CANBERRA, AAP – Medical experts will review a decision not to make coronavirus vaccination mandatory for aged care workers after staff in Melbourne contracted the deadly disease.
Victoria has recorded another 11 cases of coronavirus, including a Melbourne aged care resident and another worker, forcing several facilities into lockdown.
Prime Minister Scott Morrison and federal Health Minister Greg Hunt have asked Australia’s expert medical panel to revisit advice from January around mandatory vaccinations for aged care staff.
“That was not recommended at the time and we have asked the medical expert panel to review precisely that question,” Mr Hunt told reporters in Canberra on Monday.
Friday’s national cabinet meeting of federal and state leaders will consider the fresh advice amid increased scrutiny on the Commonwealth’s response to the Melbourne outbreak.
Rules banning workers from doing shifts across multiple nursing homes only came into place last week because the federal government’s hotspot threshold was not met.
The Morrison government is also under pressure to provide more support for Victorians unable to work during the statewide lockdown, which could be extended beyond seven days.
Acting Victorian Premier James Merlino said the next few days would be critical in determining whether restrictions could be eased.
“I want to be very clear with everyone, this outbreak may well get worse before it gets better,” he told reporters in Melbourne.
Business, industry and union groups have welcomed the Victorian government’s $250 million small business support package but argue the federal government must also step up.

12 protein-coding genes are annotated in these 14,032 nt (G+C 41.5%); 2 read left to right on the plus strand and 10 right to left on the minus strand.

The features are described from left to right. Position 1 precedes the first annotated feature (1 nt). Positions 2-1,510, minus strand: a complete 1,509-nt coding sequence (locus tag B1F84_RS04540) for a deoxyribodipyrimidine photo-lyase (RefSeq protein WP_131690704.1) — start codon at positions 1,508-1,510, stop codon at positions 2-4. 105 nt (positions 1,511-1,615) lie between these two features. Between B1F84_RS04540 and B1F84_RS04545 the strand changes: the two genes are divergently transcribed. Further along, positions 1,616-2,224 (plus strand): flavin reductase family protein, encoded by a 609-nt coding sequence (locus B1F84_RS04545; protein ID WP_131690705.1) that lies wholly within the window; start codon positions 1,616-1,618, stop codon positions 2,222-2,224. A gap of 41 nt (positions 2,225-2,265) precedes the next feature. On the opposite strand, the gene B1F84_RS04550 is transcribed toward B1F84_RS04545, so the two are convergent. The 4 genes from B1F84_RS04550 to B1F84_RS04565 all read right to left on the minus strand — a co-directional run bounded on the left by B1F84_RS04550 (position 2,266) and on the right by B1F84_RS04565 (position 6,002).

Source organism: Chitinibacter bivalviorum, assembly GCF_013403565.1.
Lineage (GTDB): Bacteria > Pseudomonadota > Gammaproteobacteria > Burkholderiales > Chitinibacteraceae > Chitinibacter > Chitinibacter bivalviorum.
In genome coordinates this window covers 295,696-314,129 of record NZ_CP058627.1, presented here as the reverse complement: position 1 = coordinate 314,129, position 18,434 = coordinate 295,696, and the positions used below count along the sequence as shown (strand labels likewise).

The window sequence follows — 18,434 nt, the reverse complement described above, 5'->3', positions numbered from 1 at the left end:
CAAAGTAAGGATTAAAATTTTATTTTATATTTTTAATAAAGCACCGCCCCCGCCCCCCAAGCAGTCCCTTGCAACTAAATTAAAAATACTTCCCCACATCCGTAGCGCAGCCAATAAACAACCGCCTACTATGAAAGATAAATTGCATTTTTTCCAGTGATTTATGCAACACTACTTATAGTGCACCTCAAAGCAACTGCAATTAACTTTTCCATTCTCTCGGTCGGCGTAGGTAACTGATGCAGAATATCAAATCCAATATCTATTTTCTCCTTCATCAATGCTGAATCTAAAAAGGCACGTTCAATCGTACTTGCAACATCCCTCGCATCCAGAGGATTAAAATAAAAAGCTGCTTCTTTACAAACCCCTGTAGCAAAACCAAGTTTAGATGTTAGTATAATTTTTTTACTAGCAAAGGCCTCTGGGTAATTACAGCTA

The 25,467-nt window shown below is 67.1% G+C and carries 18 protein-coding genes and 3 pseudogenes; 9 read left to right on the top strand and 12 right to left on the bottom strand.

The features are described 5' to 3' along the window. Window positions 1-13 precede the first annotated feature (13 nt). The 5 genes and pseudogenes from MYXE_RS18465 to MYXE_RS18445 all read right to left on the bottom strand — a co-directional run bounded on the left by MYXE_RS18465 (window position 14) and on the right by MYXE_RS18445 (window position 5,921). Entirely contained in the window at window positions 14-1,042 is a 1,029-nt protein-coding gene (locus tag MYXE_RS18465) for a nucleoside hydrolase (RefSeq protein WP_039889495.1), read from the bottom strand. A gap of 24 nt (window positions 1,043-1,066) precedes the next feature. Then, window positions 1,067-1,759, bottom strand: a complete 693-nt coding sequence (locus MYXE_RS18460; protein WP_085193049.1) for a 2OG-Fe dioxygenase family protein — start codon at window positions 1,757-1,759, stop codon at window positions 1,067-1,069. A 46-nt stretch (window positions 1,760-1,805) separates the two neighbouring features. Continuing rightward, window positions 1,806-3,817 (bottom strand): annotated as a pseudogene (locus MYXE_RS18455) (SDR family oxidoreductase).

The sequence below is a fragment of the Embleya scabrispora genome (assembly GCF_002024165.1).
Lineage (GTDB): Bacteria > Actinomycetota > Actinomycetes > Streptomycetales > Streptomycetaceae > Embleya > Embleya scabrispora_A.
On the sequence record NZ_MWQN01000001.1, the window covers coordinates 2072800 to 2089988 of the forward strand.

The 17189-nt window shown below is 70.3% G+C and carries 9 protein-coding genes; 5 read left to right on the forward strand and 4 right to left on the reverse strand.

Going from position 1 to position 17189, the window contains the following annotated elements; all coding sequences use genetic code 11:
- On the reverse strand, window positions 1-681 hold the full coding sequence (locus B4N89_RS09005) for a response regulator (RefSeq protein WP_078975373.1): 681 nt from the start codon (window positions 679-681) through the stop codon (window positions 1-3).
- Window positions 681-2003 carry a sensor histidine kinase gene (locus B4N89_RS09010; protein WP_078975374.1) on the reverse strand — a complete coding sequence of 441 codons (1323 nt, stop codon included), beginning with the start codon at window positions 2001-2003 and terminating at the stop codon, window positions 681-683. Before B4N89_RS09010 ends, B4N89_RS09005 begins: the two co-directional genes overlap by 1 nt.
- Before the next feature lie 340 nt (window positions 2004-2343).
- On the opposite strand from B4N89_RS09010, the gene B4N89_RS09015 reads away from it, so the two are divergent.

The package is aimed at 90,000 businesses affected by Victoria’s lockdown.
Felicia Mariana from the Victoria Tourism Industry Council believes the Commonwealth should bring back wage subsidies.
“When we ceased JobKeeper at the end of March, we did that under the plan that we were supposed to have mass vaccinations here in Australia by the end of March,” she told ABC radio.
Victorian Treasurer Tim Pallas has slammed the federal government’s refusal to offer economic support.
Mr Pallas called on the federal government to reintroduce JobKeeper for the week, match the Victorian support package dollar for dollar, or put forward alternatives.
But Mr Morrison knocked back each proposal, pointing out the Victorian support paled in comparison to Commonwealth funding throughout the pandemic.
The prime minister also noted the Queensland and Western Australian governments had covered the costs of similar snap lockdowns.
Shadow treasurer Jim Chalmers accused the Commonwealth of prematurely withdrawing economic support.
“We are worried this government is very quick to pull economic support, but very slow to roll out the vaccines and take responsibility for quarantine,” he told reporters in Canberra.
Labor is also calling on the federal government to reintroduce payments to encourage casual workers to take time off and get tested.
Payments are available to people with no sick leave, but only for those with coronavirus or who are close contacts of somebody who has it.
“No Victorian worker should have to make the choice between doing the right thing by their families and doing the right thing by their co-workers,” Dr Chalmers said.
“We need to avoid that at almost any cost.”